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Floods and landslides kill at least 150 in India and Nepal

<i>Mustafa Quraishi/AP</i><br/>Submerged cars at a flooded hotel near the Jim Corbett National Park in Uttarakhand
Mustafa Quraishi/AP
Submerged cars at a flooded hotel near the Jim Corbett National Park in Uttarakhand

By Jessie Yeung and Esha Mitra, CNN

Record-breaking rains and heavy flooding have killed at least 150 people in India and Nepal over the past few days, according to disaster management officials.

According to Nepal’s Home Ministry, 77 people died this week from floods and landslides, after heavy rainfall that began on Monday. Some 22 people were injured, and 26 are missing.

The flooding mainly took place in regions across Western Nepal, close to the neighboring northern Indian state of Uttarakhand.

At least 46 people have died in Uttarakhand and 27 bodies were recovered in the southern Indian state of Kerala, according to officials from both states.

Both states began receiving heavy rainfall over the weekend, resulting in landslides, bridges and houses collapsing, and rivers overflowing. Aerial footage of the affected areas showed villages partially submerged by floodwaters.

“There is huge loss due to the floods … the crops have been destroyed,” Uttarakhand’s chief minister, Pushkar Singh Dhami, told Reuters partner ANI after surveying the damage late on Tuesday.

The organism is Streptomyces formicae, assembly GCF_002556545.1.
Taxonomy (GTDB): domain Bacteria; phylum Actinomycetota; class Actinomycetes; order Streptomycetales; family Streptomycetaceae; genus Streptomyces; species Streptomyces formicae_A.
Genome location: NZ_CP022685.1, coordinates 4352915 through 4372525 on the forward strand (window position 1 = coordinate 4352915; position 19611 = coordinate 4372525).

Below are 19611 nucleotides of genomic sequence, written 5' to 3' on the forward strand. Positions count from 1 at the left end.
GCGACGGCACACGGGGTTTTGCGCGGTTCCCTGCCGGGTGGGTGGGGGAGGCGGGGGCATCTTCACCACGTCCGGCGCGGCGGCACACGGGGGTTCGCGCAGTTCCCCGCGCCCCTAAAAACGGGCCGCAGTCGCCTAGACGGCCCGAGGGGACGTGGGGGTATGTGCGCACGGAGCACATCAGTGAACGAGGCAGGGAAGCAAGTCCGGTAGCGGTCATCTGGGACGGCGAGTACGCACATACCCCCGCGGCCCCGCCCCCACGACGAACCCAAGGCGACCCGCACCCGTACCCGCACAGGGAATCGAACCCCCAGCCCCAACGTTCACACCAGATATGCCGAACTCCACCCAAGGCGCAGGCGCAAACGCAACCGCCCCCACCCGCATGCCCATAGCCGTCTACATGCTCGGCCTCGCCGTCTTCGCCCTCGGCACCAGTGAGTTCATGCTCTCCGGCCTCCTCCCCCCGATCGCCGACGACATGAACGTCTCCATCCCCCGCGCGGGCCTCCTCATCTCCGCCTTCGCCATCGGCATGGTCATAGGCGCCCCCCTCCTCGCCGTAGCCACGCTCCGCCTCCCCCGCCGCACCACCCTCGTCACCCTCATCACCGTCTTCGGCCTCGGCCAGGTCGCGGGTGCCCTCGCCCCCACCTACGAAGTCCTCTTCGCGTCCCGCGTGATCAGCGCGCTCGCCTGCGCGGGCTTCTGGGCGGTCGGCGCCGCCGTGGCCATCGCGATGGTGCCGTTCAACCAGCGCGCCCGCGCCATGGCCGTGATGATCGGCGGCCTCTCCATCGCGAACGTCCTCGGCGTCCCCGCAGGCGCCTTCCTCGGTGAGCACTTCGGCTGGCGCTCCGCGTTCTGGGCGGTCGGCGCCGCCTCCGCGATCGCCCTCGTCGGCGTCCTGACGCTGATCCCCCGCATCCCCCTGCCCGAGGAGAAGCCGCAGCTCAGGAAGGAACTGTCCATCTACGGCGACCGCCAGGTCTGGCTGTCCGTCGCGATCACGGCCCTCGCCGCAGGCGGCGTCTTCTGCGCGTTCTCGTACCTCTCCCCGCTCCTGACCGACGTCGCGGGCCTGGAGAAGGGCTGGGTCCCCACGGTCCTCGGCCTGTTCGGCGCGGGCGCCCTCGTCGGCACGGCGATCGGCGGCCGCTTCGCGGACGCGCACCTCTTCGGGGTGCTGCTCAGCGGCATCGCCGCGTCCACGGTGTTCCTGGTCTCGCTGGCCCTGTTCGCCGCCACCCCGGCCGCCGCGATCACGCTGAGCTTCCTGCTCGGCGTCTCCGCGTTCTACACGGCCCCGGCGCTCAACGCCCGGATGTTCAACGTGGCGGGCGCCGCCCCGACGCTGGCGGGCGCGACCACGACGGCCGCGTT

“The locals are facing a lot of problems, the roads are waterlogged, bridges have been washed away.”

In Uttarakhand, Nainital district was the worst affected area with the most deaths, according to senior police official Ashok Kumar. At least 3,000 people had to be evacuated from a barge on the Sarda River, which overflowed on Monday, he said.

The flooding comes in the middle of a religious pilgrimage called the Chardham Yatra, during which Hindus from around India make the journey to Uttarakhand.

Up to 100 pilgrims from the western state of Gujarat were visiting Uttarakhand when the floods arrived, according to Gujarat’s disaster management minister Rajendra Trivedi.

Six of those pilgrims became trapped in the upper reaches of Kedarnath, one of the main religious sites. A helicopter was sent to evacuate the pilgrims, but poor weather conditions frustrated rescue efforts, Trivedi said on Tuesday. By Wednesday, water levels had receded enough for the pilgrims and residents to find safe shelter.

The pilgrimage has been temporarily suspended, and will resume once rainfall recedes.

Two observatories in the Kumaun region of the state, where Nainital is located, recorded 340.8 millimeters (13.4 inches) of rainfall and 403.2 millimeters (15.8 inches) respectively, marking the highest rainfall over a 24-hour period ever recorded in the region, the Indian Meteorological Department said Tuesday.

The Himalayan state is especially prone to flooding. More than 200 were feared killed in February after flash floods swept away a hydroelectric dam.

Meanwhile in Kerala, more than 200 families are currently in 26 evacuation camps across the state. With heavy rainfall forecast to continue in the coming days, state authorities are urging residents to stay indoors.

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Additional reporting by Reuters.

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